TPM News

In a winning campaign every move is brilliant, and in a losing campaign every move is a blunder. But Democrats caught off guard by the tight race in Massachusetts to replace liberal icon Sen. Ted Kennedy insist that the problem lies in large part with their candidate, Attorney General Martha Coakley.

Some of the Coakley criticism is specific: Scott Brown was up on the television airwaves with positive, defining ads earlier, and he held more campaign events in December after winning the nomination. But some of the complaints center on Coakley's personality and speaking style, which convey insufficient enthusiasm.

"She is not someone who is likely to go the pub and buy everyone a round, but neither is John Kerry," said Coakley supporter Lawrence DiCara, a former Boston city council member and veteran of Democratic politics in the Bay State.

"She's much more like John Kerry than she is like Ted Kennedy," he said.

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Congressional leaders and the White House struck a major deal on the excise tax yesterday, clearing the way for a final health care deal.

Now House Majority Leader Steny Hoyer told CNBC that "general agreement" between the two chambers could be ready within "24, 48 or 72 hours." He said negotiators will be working through the weekend.


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President Obama has recorded a robocall for Democratic candidate Martha Coakley in the Massachusetts special Senate election, imploring recipients to get and out for Coakley, and make sure everyone else will know there's an election, too.

"We know where Martha Coakley stands," Obama says. "As your attorney general, Martha has taken on Wall Street's schemes, insurance company abuses and big polluters on your behalf. She represents the best progressive values of Massachusetts. She'll be your voice and my ally."

"But a lot of people don't even realize there is an election on Tuesday to fill the unexpired term of Ted Kennedy. They don't realize why it's so important. So please, come out to vote for Martha Coakley. And make sure everyone you know understands the stakes for their families, Massachusetts and our country."

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A new Marist poll on the New York Senate race has good news for both Sen. Kirsten Gillibrand and the man actively considering challenging her for the Democratic nomination this year, former Tennessee Rep. Harold Ford, Jr.

Among Democratic voters surveyed, Gillibrand leads Ford in a hypothetical matchup 43-24. It's a sizable lead for the less-than-popular Gillibrand, who Marist found has just a 31% approval rating among Democrats in New York. A full third of surveyed Democrats are undecided in the race, however, leaving Ford a lot of room to move up should he decide to run for the nomination.

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Republican candidate and state Sen. Scott Brown doesn't want President Obama to come to Massachusetts to campaign for his opponent, state Attorney General Martha Coakley.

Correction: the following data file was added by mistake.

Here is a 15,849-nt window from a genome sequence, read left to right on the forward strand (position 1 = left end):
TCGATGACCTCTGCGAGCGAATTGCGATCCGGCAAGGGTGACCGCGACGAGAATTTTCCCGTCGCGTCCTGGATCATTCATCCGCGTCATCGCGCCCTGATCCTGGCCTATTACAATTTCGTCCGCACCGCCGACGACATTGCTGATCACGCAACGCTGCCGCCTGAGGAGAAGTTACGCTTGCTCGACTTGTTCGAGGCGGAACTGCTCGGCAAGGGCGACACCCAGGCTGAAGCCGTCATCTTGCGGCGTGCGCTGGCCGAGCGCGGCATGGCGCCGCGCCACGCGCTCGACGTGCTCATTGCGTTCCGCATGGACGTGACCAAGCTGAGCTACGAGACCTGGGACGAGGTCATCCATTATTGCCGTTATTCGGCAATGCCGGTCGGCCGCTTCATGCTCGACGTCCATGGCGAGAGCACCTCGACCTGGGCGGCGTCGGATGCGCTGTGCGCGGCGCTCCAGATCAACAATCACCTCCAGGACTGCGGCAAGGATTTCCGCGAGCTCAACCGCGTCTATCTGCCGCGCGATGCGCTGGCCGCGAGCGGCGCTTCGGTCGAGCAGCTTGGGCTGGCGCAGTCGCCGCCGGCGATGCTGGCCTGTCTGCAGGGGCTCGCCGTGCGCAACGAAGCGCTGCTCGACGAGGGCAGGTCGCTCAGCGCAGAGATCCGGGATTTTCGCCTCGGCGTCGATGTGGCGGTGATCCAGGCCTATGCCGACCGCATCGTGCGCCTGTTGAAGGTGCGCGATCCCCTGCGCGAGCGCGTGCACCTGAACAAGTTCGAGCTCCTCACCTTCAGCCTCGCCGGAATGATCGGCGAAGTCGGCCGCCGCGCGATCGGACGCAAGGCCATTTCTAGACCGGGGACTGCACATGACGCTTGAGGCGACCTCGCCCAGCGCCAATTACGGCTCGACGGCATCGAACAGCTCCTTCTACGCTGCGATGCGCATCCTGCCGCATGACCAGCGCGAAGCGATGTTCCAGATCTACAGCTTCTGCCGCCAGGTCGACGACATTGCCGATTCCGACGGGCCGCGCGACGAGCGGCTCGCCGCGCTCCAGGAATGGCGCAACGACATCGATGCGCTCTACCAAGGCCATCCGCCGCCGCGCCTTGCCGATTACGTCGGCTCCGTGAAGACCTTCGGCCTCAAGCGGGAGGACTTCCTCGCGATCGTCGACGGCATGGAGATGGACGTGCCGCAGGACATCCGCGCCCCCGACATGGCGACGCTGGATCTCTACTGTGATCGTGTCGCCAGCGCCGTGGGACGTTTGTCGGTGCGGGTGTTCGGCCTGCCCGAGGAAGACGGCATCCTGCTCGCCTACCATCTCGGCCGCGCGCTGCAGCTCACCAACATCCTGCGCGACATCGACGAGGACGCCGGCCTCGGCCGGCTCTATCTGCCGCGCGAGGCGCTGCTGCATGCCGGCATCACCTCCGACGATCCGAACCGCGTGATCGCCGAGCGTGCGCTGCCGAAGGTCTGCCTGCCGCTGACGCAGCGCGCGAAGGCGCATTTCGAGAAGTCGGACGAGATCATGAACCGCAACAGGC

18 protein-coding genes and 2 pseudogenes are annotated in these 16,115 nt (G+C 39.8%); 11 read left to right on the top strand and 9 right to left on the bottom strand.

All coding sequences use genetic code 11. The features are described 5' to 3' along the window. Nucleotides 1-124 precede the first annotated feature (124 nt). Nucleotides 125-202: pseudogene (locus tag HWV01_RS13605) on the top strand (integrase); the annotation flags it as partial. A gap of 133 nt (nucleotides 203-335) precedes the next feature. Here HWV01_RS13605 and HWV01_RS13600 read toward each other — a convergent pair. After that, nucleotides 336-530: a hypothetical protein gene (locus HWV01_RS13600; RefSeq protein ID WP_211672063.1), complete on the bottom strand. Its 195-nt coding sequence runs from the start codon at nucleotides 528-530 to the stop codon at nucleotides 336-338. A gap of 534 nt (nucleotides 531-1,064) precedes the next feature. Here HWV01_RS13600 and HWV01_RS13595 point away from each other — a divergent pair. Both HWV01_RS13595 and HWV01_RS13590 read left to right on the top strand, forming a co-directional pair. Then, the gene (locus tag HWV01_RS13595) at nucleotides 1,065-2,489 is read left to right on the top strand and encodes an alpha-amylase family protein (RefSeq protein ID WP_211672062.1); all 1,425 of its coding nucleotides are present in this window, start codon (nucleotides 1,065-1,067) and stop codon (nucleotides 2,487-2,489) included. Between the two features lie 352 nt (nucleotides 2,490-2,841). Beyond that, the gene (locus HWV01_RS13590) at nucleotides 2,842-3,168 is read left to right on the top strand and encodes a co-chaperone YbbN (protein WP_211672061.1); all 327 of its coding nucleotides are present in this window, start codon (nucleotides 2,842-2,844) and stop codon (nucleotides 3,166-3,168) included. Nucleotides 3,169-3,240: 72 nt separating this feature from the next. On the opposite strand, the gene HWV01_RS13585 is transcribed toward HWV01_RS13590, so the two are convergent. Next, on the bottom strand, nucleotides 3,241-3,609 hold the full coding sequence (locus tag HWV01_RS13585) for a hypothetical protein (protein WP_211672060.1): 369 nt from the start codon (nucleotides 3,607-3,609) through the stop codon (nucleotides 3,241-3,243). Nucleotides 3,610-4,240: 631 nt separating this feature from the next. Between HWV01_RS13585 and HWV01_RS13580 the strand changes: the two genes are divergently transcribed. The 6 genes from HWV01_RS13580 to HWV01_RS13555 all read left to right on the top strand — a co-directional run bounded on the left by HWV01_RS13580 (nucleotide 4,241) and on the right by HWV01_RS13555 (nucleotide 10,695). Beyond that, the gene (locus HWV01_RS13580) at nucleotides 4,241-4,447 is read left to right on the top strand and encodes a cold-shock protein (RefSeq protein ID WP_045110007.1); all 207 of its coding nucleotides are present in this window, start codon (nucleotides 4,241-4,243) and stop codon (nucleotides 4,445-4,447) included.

"He should stay away and let Martha and I discuss the issues one on one," Brown told the Boston Herald this week. "The machine is coming out of the woodwork to get her elected. They're bringing in outsiders, and we don't need them."

The White House has said Obama will not campaign for Coakley in the Bay State, but he did cut a web ad and send an email to supporters urging them to get out and support the Democrat.

The Democratic Senatorial Campaign Committee has a new TV ad in the Massachusetts special election, attacking Republican candidate Scott Brown for opposing President Obama's proposed fees on major financial institutions, and tying him to Wall Street.

"Republican Scott Brown opposes President Obama's plan to reform Wall Street," the announcer says. "That's right, Scott Brown actually opposes the plan to crack down on the greed and corruption that nearly destroyed our economy."

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The two-man team of Florida political activists who are claiming the rights to the "Tea Party" name have been accused in the past of engaging in political trickery for profit, including allegedly pressing opposing candidates to pay for the endorsement of their candidate.

In August, Orlando lawyer Fred O'Neal registered the "Tea Party of Florida" (TPOF) as an official political party. Since then, as we reported yesterday, he and his close ally, GOP political consultant Doug Guetzloe, have asserted rights to the Tea Party name, and tried to strong-arm some local groups to drop the well-known moniker.

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National Security Council Spokesman Mike Hammer issued a statement today on the conclusion of National Security Advisor Jim Jones' week-long trip through the Middle East. Read the full text after the jump.

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